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Spring 2000

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All the worldís a stage

by Victor L. Cahn

Victor Cahn

     The last few years have been banner ones for futurists, as all of us wonder how political and economic tides will shift, what discoveries medical science will bring, and when, if ever, we shall travel to other planets or galaxies.

     We have also enjoyed speculation about how subsequent generations will entertain themselves. Certainly developments over this past century have proceeded swiftly: first recordings and silent movies, then radio and sound movies, then television. More recently VCRs, video disks, and computer-generated screen images have offered amusements that 25 years ago were to most of us unimaginable. If current predictions prove equally accurate, we may soon be able to sit home at any hour and select from among millions of movies or programs to watch or even join.

     Yet amid the hubbub about whatís coming, we ought to reflect on one form of performance that has survived not only this century and this millennium, but the past three millennia. We should also note that this form shows hardly any signs of extinction.

     This art is theater.

     Itís an experience that has changed amazingly little since its origins. In Athens 2,500 years ago, thousands of people gathered to watch and hear performers enacting scripts by playwrights such as Aeschylus, Sophocles, and Euripides. In England 20 centuries later, the populace rushed to the newest works by Shakespeare and his contemporaries. Indeed, the most thrilling moment in the acclaimed movie Shakespeare in Love is the depiction of the premiere performance of Romeo and Juliet, as viewers both rich and poor, educated and untutored, gaze transfixed at the action before them, then respond with unfettered emotion.

     The power of that phenomenon has not diminished over time. True, we marvel at technological advances in film and television. Yet when we walk into an old-fashioned legitimate theater and see the houselights lower, the stage lights rise, and the actors move and speak, the event remains compelling. The performers may number as few as one or as many as a hundred. The setting may be bare, the lighting stark, the special effects nil. Yet something in the pure live enactment of a story grips us, just as it did those crowds many generations ago.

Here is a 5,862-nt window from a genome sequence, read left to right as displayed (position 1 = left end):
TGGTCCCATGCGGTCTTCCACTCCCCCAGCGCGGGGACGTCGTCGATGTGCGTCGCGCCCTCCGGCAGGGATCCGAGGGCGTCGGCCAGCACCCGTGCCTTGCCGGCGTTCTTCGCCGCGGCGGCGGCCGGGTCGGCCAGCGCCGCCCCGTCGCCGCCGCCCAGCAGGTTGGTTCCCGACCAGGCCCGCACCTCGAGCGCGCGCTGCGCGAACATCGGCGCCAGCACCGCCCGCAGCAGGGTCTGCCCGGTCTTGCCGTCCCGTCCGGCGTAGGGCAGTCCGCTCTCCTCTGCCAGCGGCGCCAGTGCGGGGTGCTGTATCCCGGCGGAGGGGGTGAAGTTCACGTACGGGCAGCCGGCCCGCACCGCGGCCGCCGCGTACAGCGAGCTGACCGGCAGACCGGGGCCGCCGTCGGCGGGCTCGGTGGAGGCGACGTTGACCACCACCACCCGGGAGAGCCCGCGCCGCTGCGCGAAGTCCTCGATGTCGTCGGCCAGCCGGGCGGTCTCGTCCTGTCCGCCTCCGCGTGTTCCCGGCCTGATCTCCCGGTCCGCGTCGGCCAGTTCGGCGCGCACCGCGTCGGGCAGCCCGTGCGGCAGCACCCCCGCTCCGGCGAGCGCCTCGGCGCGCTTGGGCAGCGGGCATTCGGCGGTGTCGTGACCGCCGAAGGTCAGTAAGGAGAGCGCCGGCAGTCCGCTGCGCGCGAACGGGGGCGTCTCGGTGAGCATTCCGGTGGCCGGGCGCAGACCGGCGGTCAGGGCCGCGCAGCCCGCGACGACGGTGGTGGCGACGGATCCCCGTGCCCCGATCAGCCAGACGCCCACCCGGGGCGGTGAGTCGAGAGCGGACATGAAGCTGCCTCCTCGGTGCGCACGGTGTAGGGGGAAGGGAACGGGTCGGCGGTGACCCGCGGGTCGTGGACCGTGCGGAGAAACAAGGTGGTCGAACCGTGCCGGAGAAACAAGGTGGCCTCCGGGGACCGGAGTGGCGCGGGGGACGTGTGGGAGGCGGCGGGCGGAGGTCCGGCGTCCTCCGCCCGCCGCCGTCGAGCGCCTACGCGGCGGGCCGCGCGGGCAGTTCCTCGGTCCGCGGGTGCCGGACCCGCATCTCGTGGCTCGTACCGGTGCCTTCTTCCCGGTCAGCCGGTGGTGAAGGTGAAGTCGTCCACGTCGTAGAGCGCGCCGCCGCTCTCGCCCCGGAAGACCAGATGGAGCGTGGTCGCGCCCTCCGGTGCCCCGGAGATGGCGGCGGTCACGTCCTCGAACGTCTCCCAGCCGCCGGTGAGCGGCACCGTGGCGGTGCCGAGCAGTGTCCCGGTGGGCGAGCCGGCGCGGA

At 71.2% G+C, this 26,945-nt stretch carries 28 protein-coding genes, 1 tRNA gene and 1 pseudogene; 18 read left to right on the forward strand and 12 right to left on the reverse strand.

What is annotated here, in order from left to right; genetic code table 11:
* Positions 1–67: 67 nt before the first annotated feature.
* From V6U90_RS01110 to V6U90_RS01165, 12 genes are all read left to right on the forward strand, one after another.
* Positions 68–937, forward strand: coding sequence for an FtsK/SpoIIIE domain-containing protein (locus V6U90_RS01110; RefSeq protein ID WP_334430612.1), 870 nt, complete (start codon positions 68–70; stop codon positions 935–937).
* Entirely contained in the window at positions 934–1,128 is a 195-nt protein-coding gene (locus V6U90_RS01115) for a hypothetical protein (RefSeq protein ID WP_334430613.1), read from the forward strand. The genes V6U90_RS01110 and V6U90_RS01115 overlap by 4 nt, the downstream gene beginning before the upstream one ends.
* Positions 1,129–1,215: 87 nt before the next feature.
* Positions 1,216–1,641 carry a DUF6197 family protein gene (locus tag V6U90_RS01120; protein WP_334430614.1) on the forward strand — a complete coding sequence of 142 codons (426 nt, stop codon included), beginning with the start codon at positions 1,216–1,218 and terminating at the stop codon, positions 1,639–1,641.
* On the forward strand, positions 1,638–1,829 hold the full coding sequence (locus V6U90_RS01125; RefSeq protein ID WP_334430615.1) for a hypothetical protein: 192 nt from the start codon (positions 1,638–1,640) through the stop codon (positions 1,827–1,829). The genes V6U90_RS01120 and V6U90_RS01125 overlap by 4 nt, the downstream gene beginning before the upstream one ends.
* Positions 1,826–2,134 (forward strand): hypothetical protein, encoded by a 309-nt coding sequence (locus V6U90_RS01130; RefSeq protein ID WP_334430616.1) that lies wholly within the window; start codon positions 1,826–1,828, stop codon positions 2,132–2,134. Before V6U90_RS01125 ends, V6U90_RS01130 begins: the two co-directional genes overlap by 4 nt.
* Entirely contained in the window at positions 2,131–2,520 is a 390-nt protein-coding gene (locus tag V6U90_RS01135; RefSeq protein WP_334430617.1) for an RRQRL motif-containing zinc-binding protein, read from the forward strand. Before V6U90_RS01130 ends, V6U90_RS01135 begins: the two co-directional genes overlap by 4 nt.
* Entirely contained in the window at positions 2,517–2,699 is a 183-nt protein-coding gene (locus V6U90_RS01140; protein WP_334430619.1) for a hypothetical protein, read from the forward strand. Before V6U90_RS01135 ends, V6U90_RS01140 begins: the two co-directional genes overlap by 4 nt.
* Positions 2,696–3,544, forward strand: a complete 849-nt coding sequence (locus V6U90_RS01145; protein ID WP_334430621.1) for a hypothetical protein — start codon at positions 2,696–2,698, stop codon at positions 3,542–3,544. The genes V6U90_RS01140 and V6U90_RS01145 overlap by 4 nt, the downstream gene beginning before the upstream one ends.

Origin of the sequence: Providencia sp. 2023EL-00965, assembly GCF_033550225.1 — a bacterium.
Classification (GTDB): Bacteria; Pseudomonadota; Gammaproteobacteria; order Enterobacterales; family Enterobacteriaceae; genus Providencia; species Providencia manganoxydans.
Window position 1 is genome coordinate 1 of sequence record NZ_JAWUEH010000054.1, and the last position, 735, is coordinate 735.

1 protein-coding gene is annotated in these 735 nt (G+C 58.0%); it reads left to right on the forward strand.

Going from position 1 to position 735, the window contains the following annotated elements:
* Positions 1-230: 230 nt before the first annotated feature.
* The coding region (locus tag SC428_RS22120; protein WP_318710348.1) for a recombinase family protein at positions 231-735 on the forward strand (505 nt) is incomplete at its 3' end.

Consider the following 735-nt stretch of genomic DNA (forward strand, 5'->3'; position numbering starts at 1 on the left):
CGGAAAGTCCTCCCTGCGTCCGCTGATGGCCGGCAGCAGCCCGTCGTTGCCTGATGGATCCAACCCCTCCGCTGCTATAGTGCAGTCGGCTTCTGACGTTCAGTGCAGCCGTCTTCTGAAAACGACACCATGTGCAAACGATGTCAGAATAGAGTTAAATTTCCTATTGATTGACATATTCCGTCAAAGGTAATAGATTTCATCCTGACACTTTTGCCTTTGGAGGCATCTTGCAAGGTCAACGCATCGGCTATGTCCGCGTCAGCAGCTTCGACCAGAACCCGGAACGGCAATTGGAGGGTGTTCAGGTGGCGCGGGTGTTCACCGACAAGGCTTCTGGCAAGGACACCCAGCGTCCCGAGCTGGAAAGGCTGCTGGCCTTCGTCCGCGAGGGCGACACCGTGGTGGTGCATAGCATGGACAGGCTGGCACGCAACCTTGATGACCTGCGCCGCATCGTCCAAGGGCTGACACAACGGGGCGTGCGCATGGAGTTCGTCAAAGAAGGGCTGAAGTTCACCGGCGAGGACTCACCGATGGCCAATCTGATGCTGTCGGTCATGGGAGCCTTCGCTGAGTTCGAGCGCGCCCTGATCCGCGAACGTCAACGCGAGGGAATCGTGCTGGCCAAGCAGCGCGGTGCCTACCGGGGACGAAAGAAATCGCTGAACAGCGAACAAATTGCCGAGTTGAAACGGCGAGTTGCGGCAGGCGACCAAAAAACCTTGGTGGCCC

To be sure, that the event is ďliveĒ is one reason for its allure, for who knows if actors will forget their lines, or if offstage personnel will muddle their cues. Let us remember, too, that those in the audience must do more than gobble popcorn, for no camera leads our eye. Instead we have to listen, watch, and think for ourselves. We may also contribute to the presentation by laughing, shouting, or otherwise reacting to what is played before us.

     Even disruptions can be provocative. If someone leaves a movie, who cares? Certainly the actors onscreen donít notice. But if someone walks up the aisle at a play, everyone, onstage and off, wonders why. At a movie, idle conversations and beepers are merely annoying. Besides, if they distract us so much that we miss something, we can always stay for the next showing. At a play, though, extraneous noise from onlookers is downright intrusive, for we canít afford to miss anything. There is no next show. Every performance is unique.

     Hereís another reason theater remains fascinating. Future movie-watchers will encounter the same images of Bogart and Bergman in Casablanca or the creature in E.T. that we see now. So too in 2050 will viewers of Dr. No hear Sean Connery utter with that same memorable resonance, ďBond. James Bond.Ē But John Gielgudís Hamlet is gone. So is Laurette Taylorís Amanda in The Glass Menagerie, and Laurence Olivierís Oedipus. Like all theatrical performances, they become part of our collective cultural memory: moments that fewer and fewer of us can recall, and that none of us can experience again.

     Iím fortunate to live in the Capital Region of New York, where professional and community theater flourishes. Almost every town in the area has a company, and those of us who choose to do so can work in one house after another: acting, directing, and, in my case, writing, as well as building sets, hanging lights, gathering props, and running shows. Not every production triumphs. But our joy in creation, along with the loyalty of our audiences, suggests that at the end of the next century and beyond, the sights and sounds of actors performing on a stage live will continue to provide an irreplaceable thrill.

Professor of English Victor Cahn is an actor by avocation and the author of several plays. He has written books on Shakespeare, Tom Stoppard, and Harold Pinter. This essay first appeared in the March 23 edition of the Albany Times-Union.


© 2000 Skidmore College